Safe in nature this summer
Thursday 8 December, 2022
Visiting nature this summer will be different.
Connecting with nature is vital for the health and wellbeing of all Victorians, including those communities recovering from the impacts of storms and floods.
With more weather events expected over the summer period, the emergency is ongoing, constantly changing and challenging.
Parks Victoria’s priority is to keep you safe while visiting parks. The severe weather has created hazards and risks that many Victorians aren’t familiar with.
All visitors are encouraged to plan their visit before leaving home and be prepared when heading out into nature this summer.
1. Plan, before you leave home:
- Check the forecast at the Bureau of Meteorology
- Visit the Parks Victoria website and check Flood and Storm Affected Parks for updates on the place you’d like to explore
- Check for forest and road closures
- Check your local SES flood guide
- Follow safety advice from VicEmergency
2. Prepare for your visit:
- Heavy rain and flooding increase the risk of mosquito borne diseases, such as Japanese Encephalitis Virus and Ross River Fever. Wear suitable clothing and apply insect repellant regularly.
- When selecting a campground, look for locations away from rivers and creeks, as they can rise quickly in wet conditions.
- For recreational water activities, visit the EPA Beach Report to check the water quality is safe.
- For more, visit our Visitor Safety Tips in Parks page.
3. Get into nature, but remember:
- Wet grounds are causing healthy trees to uproot and fall unpredictably, especially in windy conditions.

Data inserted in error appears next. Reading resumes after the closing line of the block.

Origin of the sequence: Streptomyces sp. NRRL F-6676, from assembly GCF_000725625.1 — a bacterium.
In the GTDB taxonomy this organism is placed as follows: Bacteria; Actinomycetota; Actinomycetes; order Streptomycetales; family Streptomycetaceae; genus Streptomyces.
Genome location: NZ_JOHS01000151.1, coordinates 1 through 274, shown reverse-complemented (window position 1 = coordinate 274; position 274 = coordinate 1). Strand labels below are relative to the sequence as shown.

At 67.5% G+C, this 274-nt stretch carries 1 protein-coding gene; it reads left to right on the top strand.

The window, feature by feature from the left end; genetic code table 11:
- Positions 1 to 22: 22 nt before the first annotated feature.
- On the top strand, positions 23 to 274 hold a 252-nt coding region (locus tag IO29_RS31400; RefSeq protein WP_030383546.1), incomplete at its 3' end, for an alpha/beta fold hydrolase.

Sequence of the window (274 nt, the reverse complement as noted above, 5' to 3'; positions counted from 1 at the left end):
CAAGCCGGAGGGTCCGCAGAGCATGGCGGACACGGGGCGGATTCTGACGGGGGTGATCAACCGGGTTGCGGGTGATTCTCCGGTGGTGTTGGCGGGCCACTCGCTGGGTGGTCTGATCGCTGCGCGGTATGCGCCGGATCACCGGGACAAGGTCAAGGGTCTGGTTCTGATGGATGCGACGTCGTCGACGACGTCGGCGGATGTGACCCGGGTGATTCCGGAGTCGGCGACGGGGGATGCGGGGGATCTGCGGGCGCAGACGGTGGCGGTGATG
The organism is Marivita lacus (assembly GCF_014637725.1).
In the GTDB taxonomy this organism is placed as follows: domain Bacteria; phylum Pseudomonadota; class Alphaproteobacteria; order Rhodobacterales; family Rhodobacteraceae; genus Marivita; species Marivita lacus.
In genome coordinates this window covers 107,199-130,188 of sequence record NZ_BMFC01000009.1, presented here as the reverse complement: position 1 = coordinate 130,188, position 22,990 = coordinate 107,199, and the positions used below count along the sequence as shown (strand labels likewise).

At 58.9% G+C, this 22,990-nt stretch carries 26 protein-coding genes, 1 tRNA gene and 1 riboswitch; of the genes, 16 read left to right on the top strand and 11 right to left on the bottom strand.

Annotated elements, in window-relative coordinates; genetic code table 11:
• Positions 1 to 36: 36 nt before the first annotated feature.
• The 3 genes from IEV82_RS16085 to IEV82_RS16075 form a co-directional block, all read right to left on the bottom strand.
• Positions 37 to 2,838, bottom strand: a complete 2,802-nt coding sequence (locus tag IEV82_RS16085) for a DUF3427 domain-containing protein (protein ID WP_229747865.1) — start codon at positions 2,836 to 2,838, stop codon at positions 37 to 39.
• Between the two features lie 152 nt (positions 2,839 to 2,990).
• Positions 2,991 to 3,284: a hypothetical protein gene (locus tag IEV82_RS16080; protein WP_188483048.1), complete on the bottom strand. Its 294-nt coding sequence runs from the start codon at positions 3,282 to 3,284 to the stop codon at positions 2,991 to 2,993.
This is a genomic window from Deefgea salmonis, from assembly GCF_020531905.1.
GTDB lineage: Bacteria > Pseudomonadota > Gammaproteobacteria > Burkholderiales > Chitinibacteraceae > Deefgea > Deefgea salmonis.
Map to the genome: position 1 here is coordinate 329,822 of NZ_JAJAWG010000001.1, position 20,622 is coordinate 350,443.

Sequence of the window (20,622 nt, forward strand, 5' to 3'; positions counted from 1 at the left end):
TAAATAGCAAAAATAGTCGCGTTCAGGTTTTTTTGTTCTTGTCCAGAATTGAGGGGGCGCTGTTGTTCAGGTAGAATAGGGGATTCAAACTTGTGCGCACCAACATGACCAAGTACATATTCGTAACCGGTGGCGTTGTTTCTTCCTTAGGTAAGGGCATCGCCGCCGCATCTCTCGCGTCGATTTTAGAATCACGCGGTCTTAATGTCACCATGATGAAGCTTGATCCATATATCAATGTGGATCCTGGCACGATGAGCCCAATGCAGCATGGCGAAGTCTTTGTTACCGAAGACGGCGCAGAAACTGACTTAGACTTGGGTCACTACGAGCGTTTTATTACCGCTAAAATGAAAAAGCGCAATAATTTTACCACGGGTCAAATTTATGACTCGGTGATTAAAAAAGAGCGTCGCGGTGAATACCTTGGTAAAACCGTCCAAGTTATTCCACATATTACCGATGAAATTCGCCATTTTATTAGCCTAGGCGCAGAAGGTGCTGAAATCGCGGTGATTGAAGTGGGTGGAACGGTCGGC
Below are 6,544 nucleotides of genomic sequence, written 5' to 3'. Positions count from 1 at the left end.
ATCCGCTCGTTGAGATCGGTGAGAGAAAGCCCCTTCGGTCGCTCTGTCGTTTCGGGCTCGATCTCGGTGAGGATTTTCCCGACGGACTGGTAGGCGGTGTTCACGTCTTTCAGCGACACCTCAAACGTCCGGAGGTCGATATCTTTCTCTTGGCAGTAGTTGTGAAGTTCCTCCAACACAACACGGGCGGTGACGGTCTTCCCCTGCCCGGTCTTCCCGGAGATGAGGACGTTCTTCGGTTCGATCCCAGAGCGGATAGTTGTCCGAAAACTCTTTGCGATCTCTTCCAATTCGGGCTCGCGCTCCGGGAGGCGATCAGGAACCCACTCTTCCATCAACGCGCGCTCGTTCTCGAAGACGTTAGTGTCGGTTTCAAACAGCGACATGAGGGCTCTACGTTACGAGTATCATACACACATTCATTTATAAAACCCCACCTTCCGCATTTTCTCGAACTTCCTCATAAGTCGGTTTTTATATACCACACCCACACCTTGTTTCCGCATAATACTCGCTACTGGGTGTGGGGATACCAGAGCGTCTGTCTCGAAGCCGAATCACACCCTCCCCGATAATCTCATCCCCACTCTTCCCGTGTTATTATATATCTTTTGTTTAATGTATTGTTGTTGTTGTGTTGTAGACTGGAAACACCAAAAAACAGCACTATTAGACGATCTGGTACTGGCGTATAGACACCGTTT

- Avoid camping, parking and picnicking under trees.
- Roads have suffered damage, including pot holes, landslips, sinkholes and slippery surfaces. Even roads that are open may be dangerous- drive to conditions and be aware access may change at short notice.
- With heavy rainfall, flash flooding can happen with little or no notice. Never swim or drive in flood water.
- Be aware that roads and tracks currently accessible may become cut off if trees fall.
- Drive carefully and be aware that road surfaces and shoulders will be soft and can give way.
- Water crossings in many areas are high and fast flowing and may not be passable.
- Wildlife will move to higher ground to avoid floodwater. Remain vigilant of snakes while in nature.
4. In an emergency:
- For life-threatening emergencies call Triple Zero (000).
- Call Victoria State Emergency Service on 132 500 from anywhere in Victoria for flood and storm emergency assistance.
Contact Parks Victoria:
Phone: 13 1963
We love these parks as much as you do. Please be patient and kind when talking with Parks Victoria staff.
We look forward to safely reopening Victoria’s precious places for us all to enjoy.